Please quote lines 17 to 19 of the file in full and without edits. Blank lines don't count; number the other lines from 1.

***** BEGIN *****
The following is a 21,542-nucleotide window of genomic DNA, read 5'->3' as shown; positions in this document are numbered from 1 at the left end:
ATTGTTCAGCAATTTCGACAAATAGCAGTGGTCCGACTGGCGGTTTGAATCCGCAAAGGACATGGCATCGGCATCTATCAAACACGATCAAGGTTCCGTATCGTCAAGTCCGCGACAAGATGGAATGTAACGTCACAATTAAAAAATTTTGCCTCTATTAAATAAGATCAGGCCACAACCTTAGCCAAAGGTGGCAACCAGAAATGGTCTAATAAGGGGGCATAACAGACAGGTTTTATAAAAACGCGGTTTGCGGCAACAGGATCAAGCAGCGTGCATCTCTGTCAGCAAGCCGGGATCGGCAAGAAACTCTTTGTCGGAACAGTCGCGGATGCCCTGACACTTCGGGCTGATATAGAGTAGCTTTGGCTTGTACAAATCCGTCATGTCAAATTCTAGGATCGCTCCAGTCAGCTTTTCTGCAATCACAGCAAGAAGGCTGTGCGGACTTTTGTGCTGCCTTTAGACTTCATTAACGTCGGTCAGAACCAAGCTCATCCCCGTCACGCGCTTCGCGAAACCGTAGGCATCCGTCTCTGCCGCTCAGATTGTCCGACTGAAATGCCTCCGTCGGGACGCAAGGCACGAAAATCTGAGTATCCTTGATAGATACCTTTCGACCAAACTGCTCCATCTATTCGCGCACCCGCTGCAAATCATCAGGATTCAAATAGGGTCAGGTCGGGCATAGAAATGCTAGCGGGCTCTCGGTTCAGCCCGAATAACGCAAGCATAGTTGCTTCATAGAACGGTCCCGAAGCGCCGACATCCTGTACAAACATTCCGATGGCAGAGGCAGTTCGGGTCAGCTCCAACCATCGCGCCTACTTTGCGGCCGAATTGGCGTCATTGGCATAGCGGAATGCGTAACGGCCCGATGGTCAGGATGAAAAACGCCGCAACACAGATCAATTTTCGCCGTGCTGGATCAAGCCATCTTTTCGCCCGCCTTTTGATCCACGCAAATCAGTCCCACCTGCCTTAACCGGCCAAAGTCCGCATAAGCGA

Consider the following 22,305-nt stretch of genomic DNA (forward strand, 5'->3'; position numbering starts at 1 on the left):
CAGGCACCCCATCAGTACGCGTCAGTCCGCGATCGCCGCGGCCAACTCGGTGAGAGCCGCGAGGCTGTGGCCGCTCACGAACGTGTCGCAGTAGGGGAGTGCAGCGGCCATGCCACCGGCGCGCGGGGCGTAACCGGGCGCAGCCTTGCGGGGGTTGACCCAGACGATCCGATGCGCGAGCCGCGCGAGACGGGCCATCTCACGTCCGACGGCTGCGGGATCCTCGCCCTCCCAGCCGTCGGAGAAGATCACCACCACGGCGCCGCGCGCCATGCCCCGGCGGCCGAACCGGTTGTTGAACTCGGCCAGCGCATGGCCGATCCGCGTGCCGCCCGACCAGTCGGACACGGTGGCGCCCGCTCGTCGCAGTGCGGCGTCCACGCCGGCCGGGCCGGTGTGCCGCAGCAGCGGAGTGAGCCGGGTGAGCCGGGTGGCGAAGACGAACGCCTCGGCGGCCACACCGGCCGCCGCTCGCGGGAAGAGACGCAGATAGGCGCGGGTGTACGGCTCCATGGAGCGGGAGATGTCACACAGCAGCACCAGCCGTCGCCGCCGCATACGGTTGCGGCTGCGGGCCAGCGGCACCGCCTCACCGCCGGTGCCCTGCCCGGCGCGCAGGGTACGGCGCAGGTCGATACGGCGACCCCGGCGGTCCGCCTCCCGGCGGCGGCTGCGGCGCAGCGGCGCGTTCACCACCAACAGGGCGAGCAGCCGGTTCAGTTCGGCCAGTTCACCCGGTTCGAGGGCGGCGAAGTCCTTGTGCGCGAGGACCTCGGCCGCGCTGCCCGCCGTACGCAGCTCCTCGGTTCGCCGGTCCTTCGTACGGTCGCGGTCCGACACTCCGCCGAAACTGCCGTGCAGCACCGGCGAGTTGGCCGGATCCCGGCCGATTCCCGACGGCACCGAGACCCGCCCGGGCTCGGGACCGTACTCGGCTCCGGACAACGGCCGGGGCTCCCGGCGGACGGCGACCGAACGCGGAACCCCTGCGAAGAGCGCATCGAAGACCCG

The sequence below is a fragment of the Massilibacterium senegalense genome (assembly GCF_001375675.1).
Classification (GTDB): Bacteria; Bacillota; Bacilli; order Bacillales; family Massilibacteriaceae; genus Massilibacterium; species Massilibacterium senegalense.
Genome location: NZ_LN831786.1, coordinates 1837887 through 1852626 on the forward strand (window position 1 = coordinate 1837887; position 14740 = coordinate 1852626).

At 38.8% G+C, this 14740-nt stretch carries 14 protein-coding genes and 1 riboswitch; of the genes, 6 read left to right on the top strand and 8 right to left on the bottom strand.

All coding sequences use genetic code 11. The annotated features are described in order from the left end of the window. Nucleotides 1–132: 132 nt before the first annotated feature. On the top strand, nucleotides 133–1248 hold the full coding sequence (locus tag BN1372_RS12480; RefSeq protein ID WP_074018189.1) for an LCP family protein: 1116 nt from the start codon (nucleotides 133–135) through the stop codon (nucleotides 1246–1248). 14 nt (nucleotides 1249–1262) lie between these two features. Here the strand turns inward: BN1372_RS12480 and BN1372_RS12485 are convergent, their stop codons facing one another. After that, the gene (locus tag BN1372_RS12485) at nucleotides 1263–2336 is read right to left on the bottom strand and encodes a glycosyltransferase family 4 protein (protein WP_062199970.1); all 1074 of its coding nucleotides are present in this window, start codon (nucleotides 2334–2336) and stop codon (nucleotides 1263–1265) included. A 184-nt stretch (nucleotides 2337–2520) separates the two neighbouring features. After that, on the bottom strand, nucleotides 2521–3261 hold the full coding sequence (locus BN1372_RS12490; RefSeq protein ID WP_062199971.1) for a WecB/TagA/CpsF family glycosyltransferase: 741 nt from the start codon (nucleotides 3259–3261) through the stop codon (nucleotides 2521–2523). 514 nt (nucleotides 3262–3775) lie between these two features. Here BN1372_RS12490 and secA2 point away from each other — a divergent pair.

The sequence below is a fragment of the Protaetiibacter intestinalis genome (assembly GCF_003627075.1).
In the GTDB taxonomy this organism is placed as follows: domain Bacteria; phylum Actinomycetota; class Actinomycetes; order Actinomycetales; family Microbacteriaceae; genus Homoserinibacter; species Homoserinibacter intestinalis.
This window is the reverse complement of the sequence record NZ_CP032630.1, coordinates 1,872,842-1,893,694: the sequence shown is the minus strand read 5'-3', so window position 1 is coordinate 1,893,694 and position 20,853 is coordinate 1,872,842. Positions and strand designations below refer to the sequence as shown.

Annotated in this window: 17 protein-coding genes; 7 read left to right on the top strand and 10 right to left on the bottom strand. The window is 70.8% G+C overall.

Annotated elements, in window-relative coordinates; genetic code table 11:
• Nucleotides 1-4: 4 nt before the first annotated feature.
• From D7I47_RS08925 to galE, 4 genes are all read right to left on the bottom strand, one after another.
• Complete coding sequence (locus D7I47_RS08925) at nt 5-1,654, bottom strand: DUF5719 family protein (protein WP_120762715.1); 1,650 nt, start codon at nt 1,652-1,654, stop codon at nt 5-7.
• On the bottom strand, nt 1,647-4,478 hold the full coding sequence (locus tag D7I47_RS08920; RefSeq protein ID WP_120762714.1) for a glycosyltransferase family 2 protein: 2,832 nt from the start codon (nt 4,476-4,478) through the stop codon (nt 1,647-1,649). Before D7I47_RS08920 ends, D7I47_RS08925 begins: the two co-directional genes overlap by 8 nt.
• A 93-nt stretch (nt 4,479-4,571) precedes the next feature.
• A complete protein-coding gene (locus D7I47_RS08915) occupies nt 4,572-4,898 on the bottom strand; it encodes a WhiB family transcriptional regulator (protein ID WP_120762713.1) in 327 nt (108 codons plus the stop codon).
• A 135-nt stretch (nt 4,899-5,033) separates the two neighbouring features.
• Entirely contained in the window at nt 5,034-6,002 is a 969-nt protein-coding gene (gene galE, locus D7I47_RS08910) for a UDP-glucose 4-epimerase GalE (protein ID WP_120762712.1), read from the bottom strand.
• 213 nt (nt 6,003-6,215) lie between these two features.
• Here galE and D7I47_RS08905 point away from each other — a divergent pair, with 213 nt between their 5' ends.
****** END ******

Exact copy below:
• Complete coding sequence (locus D7I47_RS08925) at nt 5-1,654, bottom strand: DUF5719 family protein (protein WP_120762715.1); 1,650 nt, start codon at nt 1,652-1,654, stop codon at nt 5-7.
• On the bottom strand, nt 1,647-4,478 hold the full coding sequence (locus tag D7I47_RS08920; RefSeq protein ID WP_120762714.1) for a glycosyltransferase family 2 protein: 2,832 nt from the start codon (nt 4,476-4,478) through the stop codon (nt 1,647-1,649). Before D7I47_RS08920 ends, D7I47_RS08925 begins: the two co-directional genes overlap by 8 nt.
• A 93-nt stretch (nt 4,479-4,571) precedes the next feature.